How To Master Traveling, Without Coming Off As A Tourist
As summer rolls around, the number of trips taken, both national and international, skyrocket. Traveling is one of my favorite things to do. In fact, one of the most liberating, exciting experiences I’ve ever encountered was studying abroad. I studied abroad in Costa Rica the second semester of my sophomore year and instantly, I caught the travel bug. There was culture shock, of course. But learning and adapting to a new culture—tasting the food of the culture, dancing to the music of it, adjusting to the rules of a new land—it was all so life changing. I was forced to learn how to travel. Yes, I know, it sounds a bit idiotic and counterintuitive: “you’re a traveler if you travel right?” Wrong. Some people are just coasting by life as tourists, never fully (and literally) tasting the beautifully intricate aspects of the place they’re traveling to. But have no fear, kiddos! I’m going to teach you how to drop the tourist façade and become a full-on traveler, and all in three easy steps.
Step 1: Play By That Culture's Rules
This first step is the most important! Always remember, you are the guest. Lose that ethnocentrism! I promise, it’ll make the rest of the trip much more exciting. Now, this can be difficult. Trust me, I know. But if you wanted to live life the same way you do in your hometown, why the hell did you leave!? Of course, there will be some things you absolutely, positively hate about the culture, but it’s part of the learning process. Lose that entitlement, be respectful, and take the time to learn. Above all, traveling has taught me more about myself, and about my likes and dislikes than anything else. If you allow yourself to be fully immersed in the place you’re traveling to, I guarantee you’ll have an even more exciting experience.
Step 2: Try Getting Away From The Tourist Traps
Now, this one is a bit tricky for a multitude of things. For one, some tourist traps are impossible to avoid. If (when*) I ever go to Paris, I have to see the Eiffel Tower! But there is also a great deal of fun things to do that aren’t completely filled with hitting up 50 “must-see” places in 3 days. Visiting all those places also takes away from your enjoyment of them. I’ve found that the most valuable memories I’ve made are the ones where I’m not hitting the major tourist areas. The most memorable ones were filled with, above all, great stories, laughter, and friendship. The second tricky aspect to get over is safety. Be mindful of the areas you’re in, take safety precautions, use common sense. Now me, personally, I’ve probably bypassed this rule quite a few times—but hey! Do as I say, not as I do! While I’m still alive and had a ton of fun making dumb decisions with new friends, I still shake my head at some of my past traveling decisions. Be smart but go out and explore! Try to stay in an Airbnb that’s not in the super tourist-y areas, for example. Or get a translator, if you have the means! Getting away from the world of tourism isn’t just a great way to learn the culture, it’s a money saver! Wherever you’re traveling—whether it be Europe, Latin America, Africa, Asia, or anywhere else—prices skyrocket near the tourist traps.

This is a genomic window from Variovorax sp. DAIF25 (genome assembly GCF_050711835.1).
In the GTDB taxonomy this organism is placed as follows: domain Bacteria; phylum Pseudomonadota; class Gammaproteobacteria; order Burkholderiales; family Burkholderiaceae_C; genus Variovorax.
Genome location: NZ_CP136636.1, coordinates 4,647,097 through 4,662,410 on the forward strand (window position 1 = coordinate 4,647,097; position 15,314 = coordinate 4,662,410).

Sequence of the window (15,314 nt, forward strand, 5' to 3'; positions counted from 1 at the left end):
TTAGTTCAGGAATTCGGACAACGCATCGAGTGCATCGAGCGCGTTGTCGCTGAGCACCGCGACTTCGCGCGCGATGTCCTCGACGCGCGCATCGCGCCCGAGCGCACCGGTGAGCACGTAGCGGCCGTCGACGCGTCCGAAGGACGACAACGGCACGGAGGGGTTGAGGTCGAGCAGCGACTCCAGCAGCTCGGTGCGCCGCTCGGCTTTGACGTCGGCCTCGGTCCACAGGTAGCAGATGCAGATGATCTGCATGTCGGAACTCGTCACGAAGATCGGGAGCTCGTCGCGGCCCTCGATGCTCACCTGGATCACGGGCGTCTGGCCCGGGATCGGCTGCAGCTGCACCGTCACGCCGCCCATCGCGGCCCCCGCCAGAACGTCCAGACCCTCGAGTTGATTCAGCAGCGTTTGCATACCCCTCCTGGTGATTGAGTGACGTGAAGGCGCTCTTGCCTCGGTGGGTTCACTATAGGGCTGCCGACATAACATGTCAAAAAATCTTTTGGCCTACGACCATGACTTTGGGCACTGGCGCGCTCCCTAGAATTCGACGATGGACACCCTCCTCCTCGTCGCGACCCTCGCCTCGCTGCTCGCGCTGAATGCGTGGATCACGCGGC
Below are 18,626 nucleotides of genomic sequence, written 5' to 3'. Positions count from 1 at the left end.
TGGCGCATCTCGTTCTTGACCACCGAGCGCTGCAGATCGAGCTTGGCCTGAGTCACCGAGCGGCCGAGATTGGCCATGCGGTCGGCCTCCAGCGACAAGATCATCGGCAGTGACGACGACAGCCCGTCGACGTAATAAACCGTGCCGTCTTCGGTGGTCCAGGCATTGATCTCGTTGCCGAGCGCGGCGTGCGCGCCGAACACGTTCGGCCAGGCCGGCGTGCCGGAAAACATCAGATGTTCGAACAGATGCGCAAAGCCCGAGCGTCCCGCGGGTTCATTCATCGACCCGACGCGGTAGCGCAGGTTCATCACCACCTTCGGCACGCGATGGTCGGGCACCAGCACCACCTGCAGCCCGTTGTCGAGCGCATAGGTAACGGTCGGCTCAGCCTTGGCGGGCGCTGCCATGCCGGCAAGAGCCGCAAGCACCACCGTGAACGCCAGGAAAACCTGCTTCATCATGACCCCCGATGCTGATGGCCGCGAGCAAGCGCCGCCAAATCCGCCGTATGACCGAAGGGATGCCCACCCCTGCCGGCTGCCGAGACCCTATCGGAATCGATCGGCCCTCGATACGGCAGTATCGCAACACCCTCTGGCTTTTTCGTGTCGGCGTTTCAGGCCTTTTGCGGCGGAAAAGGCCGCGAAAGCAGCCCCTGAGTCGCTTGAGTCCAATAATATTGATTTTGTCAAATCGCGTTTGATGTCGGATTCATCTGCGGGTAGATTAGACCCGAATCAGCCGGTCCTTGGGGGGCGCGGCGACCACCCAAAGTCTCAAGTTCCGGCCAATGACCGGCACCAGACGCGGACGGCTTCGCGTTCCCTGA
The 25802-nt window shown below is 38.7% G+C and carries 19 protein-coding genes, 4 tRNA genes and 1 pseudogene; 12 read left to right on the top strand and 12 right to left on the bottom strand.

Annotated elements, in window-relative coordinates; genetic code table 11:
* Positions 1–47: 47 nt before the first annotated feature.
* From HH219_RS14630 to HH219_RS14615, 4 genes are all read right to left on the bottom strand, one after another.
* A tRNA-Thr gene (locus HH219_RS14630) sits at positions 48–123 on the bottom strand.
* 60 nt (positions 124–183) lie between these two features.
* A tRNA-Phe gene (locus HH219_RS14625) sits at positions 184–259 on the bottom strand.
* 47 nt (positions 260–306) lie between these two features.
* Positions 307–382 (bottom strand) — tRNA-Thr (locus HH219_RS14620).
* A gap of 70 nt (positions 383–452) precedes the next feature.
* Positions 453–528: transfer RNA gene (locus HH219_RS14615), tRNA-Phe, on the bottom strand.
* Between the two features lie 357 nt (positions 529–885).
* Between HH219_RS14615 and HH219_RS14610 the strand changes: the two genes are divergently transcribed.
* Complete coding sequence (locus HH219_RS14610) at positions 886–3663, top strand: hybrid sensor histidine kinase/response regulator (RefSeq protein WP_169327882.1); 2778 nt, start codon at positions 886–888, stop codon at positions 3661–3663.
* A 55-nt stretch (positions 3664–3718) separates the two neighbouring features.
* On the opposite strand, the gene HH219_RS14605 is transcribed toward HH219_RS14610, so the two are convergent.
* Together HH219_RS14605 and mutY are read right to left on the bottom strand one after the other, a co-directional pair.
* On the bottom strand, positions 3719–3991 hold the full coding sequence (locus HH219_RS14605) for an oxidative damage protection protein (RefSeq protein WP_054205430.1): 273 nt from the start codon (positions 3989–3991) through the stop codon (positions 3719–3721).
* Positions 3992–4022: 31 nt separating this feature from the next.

Step 3: Immerse yourself in the culture
Try your hand at a few words in the language if there’s a language barrier. Try the food; it’ll probably taste different there than it does back home. Learn a dance, drink the alcohol, anything! Get out there, lose your inhibitions, and live your best life because it’s too damn short not to! Live fully. Love wholly. Travel purposefully. And, as it was so eloquently stated in the film “We’re the Millers,” no ragrets.